Innocence Project Fundraiser Features Panel on Wrongful Convictions
Leaders in criminal defense and a panel of several of Virginia’s wrongfully convicted men and women will participate in a Virginia Innocence Project Pro Bono Clinic fundraiser Tuesday at the University of Virginia School of Law.
Dean Strang ’85, Jarrett Adams and Jason Flom will lead the discussion at the event in Caplin Pavilion, which includes dinner and is free to attend, though donations are strongly encouraged. Doors open at 5 p.m., and the event begins at 5:30 p.m. The suggested donation for students is $10.
Strang was featured on the popular Netflix documentary “Making a Murderer” as the attorney for Steven Avery. Currently a shareholder in the criminal defense/personal injury firm he co-founded, StrangBradley, he also teaches a January term course at UVA Law. His past work includes five years as Wisconsin’s first federal defender, serving as an assistant U.S. attorney for the Eastern District of Wisconsin, and work as a litigation associate in a large civil law firm.
Adams was wrongfully convicted of sexual assault at age 17 and sentenced to 28 years in a maximum security prison. After serving nearly 10 years and filing multiple appeals, he was exonerated with the assistance of the Wisconsin Innocence Project. After earning his J.D. in 2015, he started a public interest law fellowship with Ann Claire Williams, judge for the Seventh U.S. Circuit Court of Appeals. He now runs his own law firm, specializing in criminal defense and civil rights cases, and advocating on behalf of other wrongfully convicted people.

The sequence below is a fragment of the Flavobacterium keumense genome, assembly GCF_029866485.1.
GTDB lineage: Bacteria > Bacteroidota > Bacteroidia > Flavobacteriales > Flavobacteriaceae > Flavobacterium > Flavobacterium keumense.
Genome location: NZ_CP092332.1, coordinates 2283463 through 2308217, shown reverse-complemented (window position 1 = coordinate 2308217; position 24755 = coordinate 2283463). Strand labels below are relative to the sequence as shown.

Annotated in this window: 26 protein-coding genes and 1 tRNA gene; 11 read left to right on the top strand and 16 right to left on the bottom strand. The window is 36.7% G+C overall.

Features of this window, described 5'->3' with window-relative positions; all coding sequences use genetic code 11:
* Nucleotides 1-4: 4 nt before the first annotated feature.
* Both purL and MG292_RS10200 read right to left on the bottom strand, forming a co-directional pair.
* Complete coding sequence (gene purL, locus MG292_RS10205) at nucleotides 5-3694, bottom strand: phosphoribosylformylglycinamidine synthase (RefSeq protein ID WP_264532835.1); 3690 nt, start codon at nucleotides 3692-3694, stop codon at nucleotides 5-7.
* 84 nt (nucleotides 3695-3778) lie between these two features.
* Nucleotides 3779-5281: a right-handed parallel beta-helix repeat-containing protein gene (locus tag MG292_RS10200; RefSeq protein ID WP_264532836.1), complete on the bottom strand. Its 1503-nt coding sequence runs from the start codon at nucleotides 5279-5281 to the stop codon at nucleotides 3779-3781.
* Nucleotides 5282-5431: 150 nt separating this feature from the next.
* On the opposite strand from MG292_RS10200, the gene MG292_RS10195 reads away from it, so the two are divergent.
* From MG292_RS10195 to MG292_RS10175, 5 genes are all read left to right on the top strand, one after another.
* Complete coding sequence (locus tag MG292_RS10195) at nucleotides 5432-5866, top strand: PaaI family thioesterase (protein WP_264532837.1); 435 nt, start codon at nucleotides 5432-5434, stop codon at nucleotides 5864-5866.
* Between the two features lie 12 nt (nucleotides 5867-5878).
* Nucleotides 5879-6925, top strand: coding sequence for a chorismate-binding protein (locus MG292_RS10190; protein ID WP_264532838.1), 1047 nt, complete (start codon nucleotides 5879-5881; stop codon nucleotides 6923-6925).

Flom is founder and CEO of Lava Records and a founding board member of the national Innocence Project. He is the host of the popular podcast “Wrongful Conviction.” He has also served as chairman and CEO of Atlantic Records, Virgin Records and the Capitol Music Group.
The pro bono clinic, part of the Innocence Project at UVA Law, seeks exoneration for wrongfully convicted people in Virginia. Students who volunteer investigate cases, write briefs, and speak with and visit clients, witnesses and other key people during investigations.
Founded in 1819, the University of Virginia School of Law is the second-oldest continuously operating law school in the nation. Consistently ranked among the top law schools, Virginia is a world-renowned training ground for distinguished lawyers and public servants, instilling in them a commitment to leadership, integrity and community service.